An increase in the prevalence of Internet of Things (IoT) devices and wireless networks in critical infrastructure and other complex systems, such as cyber-physical systems and industrial IoT (IIoT), broadens the number of vectors available to malicious actors and makes systems more vulnerable to cyber-attacks. Our Complex Systems Security research develops novel approaches to software-intensive system cybersecurity and resiliency, vulnerability discovery and analytics of abnormal data that may affect industrial control systems that operate in critical infrastructure. Our researchers utilise advanced modelling and experimentation techniques to simulate attacks to improve risk identification, intrusion detection, privacy
The ethical principles that govern kinetic military operations—those enshrined in Just War Theory—are often difficult to apply to cyberwarfare. The traditional distinction between “combatants” and “non-combatants”, and between state and non-state actors, tends to be opaque in cyberspace. Moreover, cyber operations raise ethical dilemmas beyond those that are raised by conventional armed conflict. For instance, those involved in so-called information warfare campaigns are often required to behave in deeply manipulative ways, beyond what is typically expected of ordinary soldiers. The development and deployment of autonomous weapons also give rise to ethical challenges. Does the use of these technologies involve delegating
Humans often have, wrongly in our opinion, been accused of being the weakest link in cybersecurity. Arguably, we ought to shift the blame back onto security departments, emphasising the need for a human/computer interaction approach. Where technology solutions fail to protect end-users, we need to understand how to empower and improve end-users’ cyber security practices. Our researchers examine the financial, economic, psychological and sociological aspects which place individuals at higher risk of cybersecurity threats and empirically research methods to detect criminals as well as how to change cyber security behaviours timely and effectively. Our focus is on training and education rather than simply raising awareness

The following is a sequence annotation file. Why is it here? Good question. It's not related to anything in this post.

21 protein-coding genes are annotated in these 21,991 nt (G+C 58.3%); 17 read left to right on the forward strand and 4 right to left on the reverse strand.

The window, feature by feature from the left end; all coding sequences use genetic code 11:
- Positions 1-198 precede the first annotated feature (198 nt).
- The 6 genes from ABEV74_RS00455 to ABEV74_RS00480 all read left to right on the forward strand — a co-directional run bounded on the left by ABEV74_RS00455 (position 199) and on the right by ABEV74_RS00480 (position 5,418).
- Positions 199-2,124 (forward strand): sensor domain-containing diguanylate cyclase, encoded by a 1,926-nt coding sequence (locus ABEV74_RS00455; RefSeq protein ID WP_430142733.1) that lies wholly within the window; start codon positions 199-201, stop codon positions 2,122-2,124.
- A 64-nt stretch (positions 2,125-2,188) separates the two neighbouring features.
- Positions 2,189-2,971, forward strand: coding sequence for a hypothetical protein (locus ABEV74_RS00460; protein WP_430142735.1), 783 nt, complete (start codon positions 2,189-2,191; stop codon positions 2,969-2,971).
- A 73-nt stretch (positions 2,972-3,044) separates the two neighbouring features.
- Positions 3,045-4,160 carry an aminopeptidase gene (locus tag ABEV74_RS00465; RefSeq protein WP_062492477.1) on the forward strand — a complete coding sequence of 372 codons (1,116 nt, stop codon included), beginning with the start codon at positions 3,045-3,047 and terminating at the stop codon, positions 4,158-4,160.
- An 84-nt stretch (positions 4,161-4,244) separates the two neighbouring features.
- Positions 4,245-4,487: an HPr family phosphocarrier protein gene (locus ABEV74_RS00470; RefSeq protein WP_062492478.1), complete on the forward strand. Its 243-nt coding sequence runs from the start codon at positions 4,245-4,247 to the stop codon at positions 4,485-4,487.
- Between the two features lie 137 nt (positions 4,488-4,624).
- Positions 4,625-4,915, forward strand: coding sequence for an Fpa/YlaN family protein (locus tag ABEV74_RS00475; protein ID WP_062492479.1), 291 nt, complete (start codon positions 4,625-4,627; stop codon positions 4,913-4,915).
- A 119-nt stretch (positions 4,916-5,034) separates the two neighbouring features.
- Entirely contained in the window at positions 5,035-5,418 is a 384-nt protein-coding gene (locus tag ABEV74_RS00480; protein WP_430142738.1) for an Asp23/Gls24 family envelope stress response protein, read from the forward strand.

Information Warfare and Influence operations involve using information to deliberately confuse, manipulate, mislead, and influence choices and decisions and preventing the adversary from doing so. Information influence and warfare are not new; however, cyberspace provides an arena to influence rapidly and at scale. Cyberspace has become the ideal platform for the conduct of clandestine intelligence collection, reconnaissance, and influence operations. Militaries, organisations and governments need to understand these emerging environments. Our researchers focus on understanding modern conflict through gamification, simulation, and wargaming. We study influence propagation, wargaming, and cyber threats and how to identify
The Intelligent Security theme focuses on the development of cyber security applications using Artificial Intelligence (AI) methods. We explore machine learning, deep learning, and emerging AI paradigms. Existing AI techniques have proven capability across a plethora of problems and scales. The increase in everything-connected, online systems that both sense from and interact with the physical world poses a security risk and provides an abundance of data. The extent to which countries such as Australia are already dependent on Cyber-Physical Systems (CPS), Internet of Things (IoT), and Industrial IoT (IIoT), is projected to increase, the impact of any disruption is potentially catastrophic.
Navigating cyber security issues relies on the ability of decision-makers to process significant amounts of information, despite limitations in their time and cognitive capacity. Situational awareness in cyber security is the perception of an enterprise’s security posture and its threat environment. Our researchers examine how to identify, prioritise, target, record and process information critical to cyber security for decision-making in a variety of contexts.
As societies and cultural systems affect the development of new technologies, so too do new technologies affect the behaviour of individuals within these systems. Usable Security and Value-Sensitive Design is based upon these principles, with human values systematic to the process of technology development. Working at the intersection of information security, human-computer interaction and online privacy, our researchers are designing and developing user-centred, value-sensitive security and defence technologies. Investigations into topic detection, automated penetration testing with artificial intelligence, risk management and fake news detection inform the development of new systems that achieve better privacy and